There was a time (about five years ago) when I was addicted to watching those 30-minute infomercials for Time Life CD sets. Usually falling in the late night hours, I watched the one with Davy Jones over and over again. Playing a number of hits from the Sixties I had never heard before, I was really intrigued by what I heard. Less than a year later I was working for a radio station whose playlist had most (if not all) of those songs in their library. I learned a lot then and still appreciate what Time Life does.
But I recently wondered about how downloading has affected Time Life's sales. Since one of their biggest (and strongest) selling points was how there's no filler (or depending on how you look at it, adventure in hearing songs you've never heard before) on them. These are just the popular hits, nothing more or less. So how can they compete in a downloading world?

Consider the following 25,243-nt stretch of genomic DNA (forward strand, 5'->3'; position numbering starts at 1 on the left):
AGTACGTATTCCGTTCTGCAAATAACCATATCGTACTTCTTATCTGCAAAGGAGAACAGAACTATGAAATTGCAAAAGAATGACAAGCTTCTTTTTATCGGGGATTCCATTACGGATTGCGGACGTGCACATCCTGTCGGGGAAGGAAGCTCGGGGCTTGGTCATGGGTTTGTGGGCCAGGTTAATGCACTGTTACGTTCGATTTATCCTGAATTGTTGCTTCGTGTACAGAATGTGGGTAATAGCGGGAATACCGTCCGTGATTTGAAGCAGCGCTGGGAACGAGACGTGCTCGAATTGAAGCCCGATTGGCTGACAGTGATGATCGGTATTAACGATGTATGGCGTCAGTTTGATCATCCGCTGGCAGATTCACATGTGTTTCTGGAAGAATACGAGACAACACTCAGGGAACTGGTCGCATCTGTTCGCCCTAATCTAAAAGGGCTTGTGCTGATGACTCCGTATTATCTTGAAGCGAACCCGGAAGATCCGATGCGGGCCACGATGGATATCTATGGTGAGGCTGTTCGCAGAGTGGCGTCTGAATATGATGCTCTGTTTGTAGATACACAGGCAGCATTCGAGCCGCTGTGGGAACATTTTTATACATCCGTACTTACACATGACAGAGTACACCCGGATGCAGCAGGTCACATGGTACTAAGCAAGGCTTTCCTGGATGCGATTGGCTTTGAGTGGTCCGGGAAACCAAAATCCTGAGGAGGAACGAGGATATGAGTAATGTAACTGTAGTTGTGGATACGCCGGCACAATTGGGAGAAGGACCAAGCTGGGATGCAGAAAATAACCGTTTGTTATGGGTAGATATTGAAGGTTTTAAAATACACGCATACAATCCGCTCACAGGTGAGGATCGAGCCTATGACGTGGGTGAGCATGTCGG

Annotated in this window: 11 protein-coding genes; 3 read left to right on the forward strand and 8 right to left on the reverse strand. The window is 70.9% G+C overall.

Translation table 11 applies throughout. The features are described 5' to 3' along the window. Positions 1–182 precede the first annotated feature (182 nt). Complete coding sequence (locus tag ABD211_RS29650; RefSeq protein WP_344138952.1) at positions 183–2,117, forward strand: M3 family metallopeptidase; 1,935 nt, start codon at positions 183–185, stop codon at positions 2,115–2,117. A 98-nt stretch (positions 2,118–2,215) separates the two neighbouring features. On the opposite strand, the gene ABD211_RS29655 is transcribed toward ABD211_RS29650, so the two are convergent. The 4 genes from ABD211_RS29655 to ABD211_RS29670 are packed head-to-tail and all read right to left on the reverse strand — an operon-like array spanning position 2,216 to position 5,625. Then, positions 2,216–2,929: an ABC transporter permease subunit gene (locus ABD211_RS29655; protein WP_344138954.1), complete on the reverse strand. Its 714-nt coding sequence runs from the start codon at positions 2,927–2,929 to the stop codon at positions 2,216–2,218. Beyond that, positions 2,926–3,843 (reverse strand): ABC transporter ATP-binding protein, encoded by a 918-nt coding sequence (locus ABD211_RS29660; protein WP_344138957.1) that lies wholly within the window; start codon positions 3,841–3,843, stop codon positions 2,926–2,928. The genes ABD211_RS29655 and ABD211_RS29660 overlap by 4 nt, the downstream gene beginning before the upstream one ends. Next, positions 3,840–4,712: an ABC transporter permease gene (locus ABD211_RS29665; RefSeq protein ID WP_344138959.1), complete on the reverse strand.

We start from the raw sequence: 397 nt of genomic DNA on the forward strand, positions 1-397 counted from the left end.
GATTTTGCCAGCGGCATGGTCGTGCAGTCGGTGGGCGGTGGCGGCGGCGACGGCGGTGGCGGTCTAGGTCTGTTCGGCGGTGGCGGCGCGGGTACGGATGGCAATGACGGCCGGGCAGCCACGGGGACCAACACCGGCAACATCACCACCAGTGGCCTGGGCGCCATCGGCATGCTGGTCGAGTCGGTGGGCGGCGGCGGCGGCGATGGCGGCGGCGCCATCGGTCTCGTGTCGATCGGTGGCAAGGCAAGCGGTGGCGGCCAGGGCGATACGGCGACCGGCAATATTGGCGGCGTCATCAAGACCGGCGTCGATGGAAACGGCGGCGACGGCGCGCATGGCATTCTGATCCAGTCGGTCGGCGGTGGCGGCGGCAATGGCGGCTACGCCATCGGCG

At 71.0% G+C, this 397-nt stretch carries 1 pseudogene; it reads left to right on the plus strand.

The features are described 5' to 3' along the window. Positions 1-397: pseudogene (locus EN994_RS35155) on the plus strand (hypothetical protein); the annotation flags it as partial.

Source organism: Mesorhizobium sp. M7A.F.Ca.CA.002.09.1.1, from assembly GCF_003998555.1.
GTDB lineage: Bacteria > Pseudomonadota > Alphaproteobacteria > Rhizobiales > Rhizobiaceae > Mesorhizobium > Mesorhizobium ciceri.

There's a clear advantage in having a full CD of songs you really like instead of having to hunt down each individual track. Still, the convenience of downloading is nicer. If you just want "Young Girl" instead of "Young Girl," "This Magic Moment" and "Georgie Girl," well downloading is the way to go.
We hear enough from the RIAA about downloading, but what about the Time Life people, or even the BMG or Columbia House record clubs? How are they fairing? I'm just glad they're not suing their customers . . .